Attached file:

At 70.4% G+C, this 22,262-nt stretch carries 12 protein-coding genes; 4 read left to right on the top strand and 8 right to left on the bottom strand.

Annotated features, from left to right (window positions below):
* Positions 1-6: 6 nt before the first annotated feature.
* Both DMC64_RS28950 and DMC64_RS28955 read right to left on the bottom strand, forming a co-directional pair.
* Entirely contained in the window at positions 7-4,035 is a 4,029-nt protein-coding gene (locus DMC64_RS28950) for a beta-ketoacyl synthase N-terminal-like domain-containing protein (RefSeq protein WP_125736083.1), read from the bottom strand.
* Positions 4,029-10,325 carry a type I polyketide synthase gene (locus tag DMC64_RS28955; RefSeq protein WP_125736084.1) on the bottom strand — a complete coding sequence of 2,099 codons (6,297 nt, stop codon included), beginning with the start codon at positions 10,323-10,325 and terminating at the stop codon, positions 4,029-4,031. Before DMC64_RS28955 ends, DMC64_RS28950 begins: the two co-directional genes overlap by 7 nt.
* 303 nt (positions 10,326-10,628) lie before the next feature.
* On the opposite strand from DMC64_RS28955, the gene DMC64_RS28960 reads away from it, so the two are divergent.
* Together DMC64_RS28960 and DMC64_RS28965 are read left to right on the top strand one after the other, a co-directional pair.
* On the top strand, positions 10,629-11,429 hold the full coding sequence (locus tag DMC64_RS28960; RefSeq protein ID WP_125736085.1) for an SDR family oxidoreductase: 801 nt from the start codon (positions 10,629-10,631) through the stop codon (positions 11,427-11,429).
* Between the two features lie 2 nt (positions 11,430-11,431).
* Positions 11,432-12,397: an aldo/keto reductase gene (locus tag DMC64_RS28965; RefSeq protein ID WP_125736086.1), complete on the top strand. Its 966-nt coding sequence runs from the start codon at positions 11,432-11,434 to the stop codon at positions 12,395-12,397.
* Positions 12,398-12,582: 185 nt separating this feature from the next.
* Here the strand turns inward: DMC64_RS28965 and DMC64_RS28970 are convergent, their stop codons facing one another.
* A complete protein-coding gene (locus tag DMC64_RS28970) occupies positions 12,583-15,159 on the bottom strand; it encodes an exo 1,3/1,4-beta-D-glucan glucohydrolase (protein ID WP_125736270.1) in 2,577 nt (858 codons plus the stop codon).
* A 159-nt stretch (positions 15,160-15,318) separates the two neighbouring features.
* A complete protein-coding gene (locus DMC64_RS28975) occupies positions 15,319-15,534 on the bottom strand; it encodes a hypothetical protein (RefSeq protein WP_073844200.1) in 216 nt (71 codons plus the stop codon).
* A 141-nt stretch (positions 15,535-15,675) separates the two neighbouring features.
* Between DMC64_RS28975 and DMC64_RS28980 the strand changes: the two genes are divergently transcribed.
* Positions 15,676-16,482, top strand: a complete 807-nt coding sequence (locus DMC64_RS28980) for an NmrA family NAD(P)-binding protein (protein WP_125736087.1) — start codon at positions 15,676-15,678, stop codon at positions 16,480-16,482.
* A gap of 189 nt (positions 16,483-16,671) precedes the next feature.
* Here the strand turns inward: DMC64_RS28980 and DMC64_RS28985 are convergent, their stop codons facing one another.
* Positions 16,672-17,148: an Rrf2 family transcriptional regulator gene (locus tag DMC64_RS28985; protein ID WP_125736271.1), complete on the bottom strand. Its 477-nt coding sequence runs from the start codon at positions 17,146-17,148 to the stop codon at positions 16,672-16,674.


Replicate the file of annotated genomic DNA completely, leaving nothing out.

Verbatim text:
At 70.4% G+C, this 22,262-nt stretch carries 12 protein-coding genes; 4 read left to right on the top strand and 8 right to left on the bottom strand.

Annotated features, from left to right (window positions below):
* Positions 1-6: 6 nt before the first annotated feature.
* Both DMC64_RS28950 and DMC64_RS28955 read right to left on the bottom strand, forming a co-directional pair.
* Entirely contained in the window at positions 7-4,035 is a 4,029-nt protein-coding gene (locus DMC64_RS28950) for a beta-ketoacyl synthase N-terminal-like domain-containing protein (RefSeq protein WP_125736083.1), read from the bottom strand.
* Positions 4,029-10,325 carry a type I polyketide synthase gene (locus tag DMC64_RS28955; RefSeq protein WP_125736084.1) on the bottom strand — a complete coding sequence of 2,099 codons (6,297 nt, stop codon included), beginning with the start codon at positions 10,323-10,325 and terminating at the stop codon, positions 4,029-4,031. Before DMC64_RS28955 ends, DMC64_RS28950 begins: the two co-directional genes overlap by 7 nt.
* 303 nt (positions 10,326-10,628) lie before the next feature.
* On the opposite strand from DMC64_RS28955, the gene DMC64_RS28960 reads away from it, so the two are divergent.
* Together DMC64_RS28960 and DMC64_RS28965 are read left to right on the top strand one after the other, a co-directional pair.
* On the top strand, positions 10,629-11,429 hold the full coding sequence (locus tag DMC64_RS28960; RefSeq protein ID WP_125736085.1) for an SDR family oxidoreductase: 801 nt from the start codon (positions 10,629-10,631) through the stop codon (positions 11,427-11,429).
* Between the two features lie 2 nt (positions 11,430-11,431).
* Positions 11,432-12,397: an aldo/keto reductase gene (locus tag DMC64_RS28965; RefSeq protein ID WP_125736086.1), complete on the top strand. Its 966-nt coding sequence runs from the start codon at positions 11,432-11,434 to the stop codon at positions 12,395-12,397.
* Positions 12,398-12,582: 185 nt separating this feature from the next.
* Here the strand turns inward: DMC64_RS28965 and DMC64_RS28970 are convergent, their stop codons facing one another.
* A complete protein-coding gene (locus tag DMC64_RS28970) occupies positions 12,583-15,159 on the bottom strand; it encodes an exo 1,3/1,4-beta-D-glucan glucohydrolase (protein ID WP_125736270.1) in 2,577 nt (858 codons plus the stop codon).
* A 159-nt stretch (positions 15,160-15,318) separates the two neighbouring features.
* A complete protein-coding gene (locus DMC64_RS28975) occupies positions 15,319-15,534 on the bottom strand; it encodes a hypothetical protein (RefSeq protein WP_073844200.1) in 216 nt (71 codons plus the stop codon).
* A 141-nt stretch (positions 15,535-15,675) separates the two neighbouring features.
* Between DMC64_RS28975 and DMC64_RS28980 the strand changes: the two genes are divergently transcribed.
* Positions 15,676-16,482, top strand: a complete 807-nt coding sequence (locus DMC64_RS28980) for an NmrA family NAD(P)-binding protein (protein WP_125736087.1) — start codon at positions 15,676-15,678, stop codon at positions 16,480-16,482.
* A gap of 189 nt (positions 16,483-16,671) precedes the next feature.
* Here the strand turns inward: DMC64_RS28980 and DMC64_RS28985 are convergent, their stop codons facing one another.
* Positions 16,672-17,148: an Rrf2 family transcriptional regulator gene (locus tag DMC64_RS28985; protein ID WP_125736271.1), complete on the bottom strand. Its 477-nt coding sequence runs from the start codon at positions 17,146-17,148 to the stop codon at positions 16,672-16,674.